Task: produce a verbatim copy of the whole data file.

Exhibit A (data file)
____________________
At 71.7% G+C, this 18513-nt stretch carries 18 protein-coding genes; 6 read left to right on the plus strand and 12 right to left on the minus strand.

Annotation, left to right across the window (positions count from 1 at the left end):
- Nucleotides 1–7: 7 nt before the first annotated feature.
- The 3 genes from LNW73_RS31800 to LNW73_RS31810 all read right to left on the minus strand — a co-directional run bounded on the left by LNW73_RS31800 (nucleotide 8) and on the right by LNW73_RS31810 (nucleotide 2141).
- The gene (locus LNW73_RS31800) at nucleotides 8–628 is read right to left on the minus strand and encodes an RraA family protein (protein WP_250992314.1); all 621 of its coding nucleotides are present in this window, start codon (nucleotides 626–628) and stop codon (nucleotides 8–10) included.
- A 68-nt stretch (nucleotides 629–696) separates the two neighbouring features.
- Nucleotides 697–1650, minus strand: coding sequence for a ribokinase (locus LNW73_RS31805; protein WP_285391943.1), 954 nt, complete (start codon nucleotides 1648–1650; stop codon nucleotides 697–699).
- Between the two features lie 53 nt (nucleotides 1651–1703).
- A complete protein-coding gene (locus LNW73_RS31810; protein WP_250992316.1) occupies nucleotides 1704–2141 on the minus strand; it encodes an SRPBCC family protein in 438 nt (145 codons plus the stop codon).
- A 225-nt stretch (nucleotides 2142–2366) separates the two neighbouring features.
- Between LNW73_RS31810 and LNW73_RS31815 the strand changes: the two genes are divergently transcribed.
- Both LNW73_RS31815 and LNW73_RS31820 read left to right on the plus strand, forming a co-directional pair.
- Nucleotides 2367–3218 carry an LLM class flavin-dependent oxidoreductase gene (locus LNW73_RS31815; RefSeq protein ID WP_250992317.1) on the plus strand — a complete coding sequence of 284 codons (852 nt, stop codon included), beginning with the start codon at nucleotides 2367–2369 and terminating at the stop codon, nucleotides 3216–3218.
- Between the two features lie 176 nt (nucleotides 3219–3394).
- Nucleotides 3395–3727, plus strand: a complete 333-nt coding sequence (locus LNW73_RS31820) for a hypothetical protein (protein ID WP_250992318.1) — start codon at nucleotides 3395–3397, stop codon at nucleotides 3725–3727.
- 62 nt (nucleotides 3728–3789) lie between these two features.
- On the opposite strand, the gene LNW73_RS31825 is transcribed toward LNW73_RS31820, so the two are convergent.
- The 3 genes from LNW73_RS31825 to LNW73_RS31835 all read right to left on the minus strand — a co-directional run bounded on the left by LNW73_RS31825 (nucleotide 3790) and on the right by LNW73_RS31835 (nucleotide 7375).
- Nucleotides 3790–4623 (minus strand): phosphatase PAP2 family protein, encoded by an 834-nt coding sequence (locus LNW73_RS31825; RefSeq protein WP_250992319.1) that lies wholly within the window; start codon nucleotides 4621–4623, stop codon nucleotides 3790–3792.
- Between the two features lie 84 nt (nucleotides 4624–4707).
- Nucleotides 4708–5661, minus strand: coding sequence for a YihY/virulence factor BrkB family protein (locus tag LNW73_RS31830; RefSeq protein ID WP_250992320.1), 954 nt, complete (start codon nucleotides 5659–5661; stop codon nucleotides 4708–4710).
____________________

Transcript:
At 71.7% G+C, this 18513-nt stretch carries 18 protein-coding genes; 6 read left to right on the plus strand and 12 right to left on the minus strand.

Annotation, left to right across the window (positions count from 1 at the left end):
- Nucleotides 1–7: 7 nt before the first annotated feature.
- The 3 genes from LNW73_RS31800 to LNW73_RS31810 all read right to left on the minus strand — a co-directional run bounded on the left by LNW73_RS31800 (nucleotide 8) and on the right by LNW73_RS31810 (nucleotide 2141).
- The gene (locus LNW73_RS31800) at nucleotides 8–628 is read right to left on the minus strand and encodes an RraA family protein (protein WP_250992314.1); all 621 of its coding nucleotides are present in this window, start codon (nucleotides 626–628) and stop codon (nucleotides 8–10) included.
- A 68-nt stretch (nucleotides 629–696) separates the two neighbouring features.
- Nucleotides 697–1650, minus strand: coding sequence for a ribokinase (locus LNW73_RS31805; protein WP_285391943.1), 954 nt, complete (start codon nucleotides 1648–1650; stop codon nucleotides 697–699).
- Between the two features lie 53 nt (nucleotides 1651–1703).
- A complete protein-coding gene (locus LNW73_RS31810; protein WP_250992316.1) occupies nucleotides 1704–2141 on the minus strand; it encodes an SRPBCC family protein in 438 nt (145 codons plus the stop codon).
- A 225-nt stretch (nucleotides 2142–2366) separates the two neighbouring features.
- Between LNW73_RS31810 and LNW73_RS31815 the strand changes: the two genes are divergently transcribed.
- Both LNW73_RS31815 and LNW73_RS31820 read left to right on the plus strand, forming a co-directional pair.
- Nucleotides 2367–3218 carry an LLM class flavin-dependent oxidoreductase gene (locus LNW73_RS31815; RefSeq protein ID WP_250992317.1) on the plus strand — a complete coding sequence of 284 codons (852 nt, stop codon included), beginning with the start codon at nucleotides 2367–2369 and terminating at the stop codon, nucleotides 3216–3218.
- Between the two features lie 176 nt (nucleotides 3219–3394).
- Nucleotides 3395–3727, plus strand: a complete 333-nt coding sequence (locus LNW73_RS31820) for a hypothetical protein (protein ID WP_250992318.1) — start codon at nucleotides 3395–3397, stop codon at nucleotides 3725–3727.
- 62 nt (nucleotides 3728–3789) lie between these two features.
- On the opposite strand, the gene LNW73_RS31825 is transcribed toward LNW73_RS31820, so the two are convergent.
- The 3 genes from LNW73_RS31825 to LNW73_RS31835 all read right to left on the minus strand — a co-directional run bounded on the left by LNW73_RS31825 (nucleotide 3790) and on the right by LNW73_RS31835 (nucleotide 7375).
- Nucleotides 3790–4623 (minus strand): phosphatase PAP2 family protein, encoded by an 834-nt coding sequence (locus LNW73_RS31825; RefSeq protein WP_250992319.1) that lies wholly within the window; start codon nucleotides 4621–4623, stop codon nucleotides 3790–3792.
- Between the two features lie 84 nt (nucleotides 4624–4707).
- Nucleotides 4708–5661, minus strand: coding sequence for a YihY/virulence factor BrkB family protein (locus tag LNW73_RS31830; RefSeq protein ID WP_250992320.1), 954 nt, complete (start codon nucleotides 5659–5661; stop codon nucleotides 4708–4710).